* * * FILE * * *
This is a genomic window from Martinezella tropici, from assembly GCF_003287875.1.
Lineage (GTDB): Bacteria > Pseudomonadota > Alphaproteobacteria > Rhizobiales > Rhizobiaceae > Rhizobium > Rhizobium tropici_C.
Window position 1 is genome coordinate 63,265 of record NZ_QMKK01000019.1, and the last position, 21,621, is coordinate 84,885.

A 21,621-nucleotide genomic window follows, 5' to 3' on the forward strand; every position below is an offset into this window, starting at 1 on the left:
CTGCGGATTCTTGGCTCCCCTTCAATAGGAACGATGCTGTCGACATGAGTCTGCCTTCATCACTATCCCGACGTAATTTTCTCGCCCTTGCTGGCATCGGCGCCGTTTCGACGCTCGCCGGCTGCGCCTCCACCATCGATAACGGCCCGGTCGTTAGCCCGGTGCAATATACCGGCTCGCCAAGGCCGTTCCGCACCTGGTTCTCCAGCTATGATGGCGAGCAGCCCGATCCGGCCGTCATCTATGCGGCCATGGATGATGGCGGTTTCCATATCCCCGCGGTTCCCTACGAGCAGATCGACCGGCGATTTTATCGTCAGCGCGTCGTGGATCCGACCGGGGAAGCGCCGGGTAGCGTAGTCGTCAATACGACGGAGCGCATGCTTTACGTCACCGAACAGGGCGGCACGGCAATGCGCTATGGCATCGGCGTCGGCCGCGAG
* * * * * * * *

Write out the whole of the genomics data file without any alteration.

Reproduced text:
This is a genomic window from Martinezella tropici, from assembly GCF_003287875.1.
Lineage (GTDB): Bacteria > Pseudomonadota > Alphaproteobacteria > Rhizobiales > Rhizobiaceae > Rhizobium > Rhizobium tropici_C.
Window position 1 is genome coordinate 63,265 of record NZ_QMKK01000019.1, and the last position, 21,621, is coordinate 84,885.

A 21,621-nucleotide genomic window follows, 5' to 3' on the forward strand; every position below is an offset into this window, starting at 1 on the left:
CTGCGGATTCTTGGCTCCCCTTCAATAGGAACGATGCTGTCGACATGAGTCTGCCTTCATCACTATCCCGACGTAATTTTCTCGCCCTTGCTGGCATCGGCGCCGTTTCGACGCTCGCCGGCTGCGCCTCCACCATCGATAACGGCCCGGTCGTTAGCCCGGTGCAATATACCGGCTCGCCAAGGCCGTTCCGCACCTGGTTCTCCAGCTATGATGGCGAGCAGCCCGATCCGGCCGTCATCTATGCGGCCATGGATGATGGCGGTTTCCATATCCCCGCGGTTCCCTACGAGCAGATCGACCGGCGATTTTATCGTCAGCGCGTCGTGGATCCGACCGGGGAAGCGCCGGGTAGCGTAGTCGTCAATACGACGGAGCGCATGCTTTACGTCACCGAACAGGGCGGCACGGCAATGCGCTATGGCATCGGCGTCGGCCGCGAG